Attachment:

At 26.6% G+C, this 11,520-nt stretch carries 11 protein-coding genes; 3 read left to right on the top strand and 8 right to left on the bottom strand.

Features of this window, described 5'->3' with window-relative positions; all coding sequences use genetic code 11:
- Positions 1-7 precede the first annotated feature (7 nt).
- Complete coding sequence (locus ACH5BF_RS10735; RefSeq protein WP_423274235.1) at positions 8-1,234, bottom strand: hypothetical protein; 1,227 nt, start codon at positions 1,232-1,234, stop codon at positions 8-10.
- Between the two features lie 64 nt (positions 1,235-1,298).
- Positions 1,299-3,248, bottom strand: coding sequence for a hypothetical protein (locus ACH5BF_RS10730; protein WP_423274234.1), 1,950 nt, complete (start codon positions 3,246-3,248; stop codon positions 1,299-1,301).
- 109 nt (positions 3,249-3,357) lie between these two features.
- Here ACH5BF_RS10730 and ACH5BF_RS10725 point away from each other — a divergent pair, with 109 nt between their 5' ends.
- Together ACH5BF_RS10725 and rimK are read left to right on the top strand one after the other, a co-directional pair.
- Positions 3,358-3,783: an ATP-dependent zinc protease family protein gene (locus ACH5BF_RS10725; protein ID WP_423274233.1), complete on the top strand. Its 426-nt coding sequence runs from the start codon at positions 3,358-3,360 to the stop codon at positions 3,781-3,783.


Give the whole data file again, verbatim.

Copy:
At 26.6% G+C, this 11,520-nt stretch carries 11 protein-coding genes; 3 read left to right on the top strand and 8 right to left on the bottom strand.

Features of this window, described 5'->3' with window-relative positions; all coding sequences use genetic code 11:
- Positions 1-7 precede the first annotated feature (7 nt).
- Complete coding sequence (locus ACH5BF_RS10735; RefSeq protein WP_423274235.1) at positions 8-1,234, bottom strand: hypothetical protein; 1,227 nt, start codon at positions 1,232-1,234, stop codon at positions 8-10.
- Between the two features lie 64 nt (positions 1,235-1,298).
- Positions 1,299-3,248, bottom strand: coding sequence for a hypothetical protein (locus ACH5BF_RS10730; protein WP_423274234.1), 1,950 nt, complete (start codon positions 3,246-3,248; stop codon positions 1,299-1,301).
- 109 nt (positions 3,249-3,357) lie between these two features.
- Here ACH5BF_RS10730 and ACH5BF_RS10725 point away from each other — a divergent pair, with 109 nt between their 5' ends.
- Together ACH5BF_RS10725 and rimK are read left to right on the top strand one after the other, a co-directional pair.
- Positions 3,358-3,783: an ATP-dependent zinc protease family protein gene (locus ACH5BF_RS10725; protein ID WP_423274233.1), complete on the top strand. Its 426-nt coding sequence runs from the start codon at positions 3,358-3,360 to the stop codon at positions 3,781-3,783.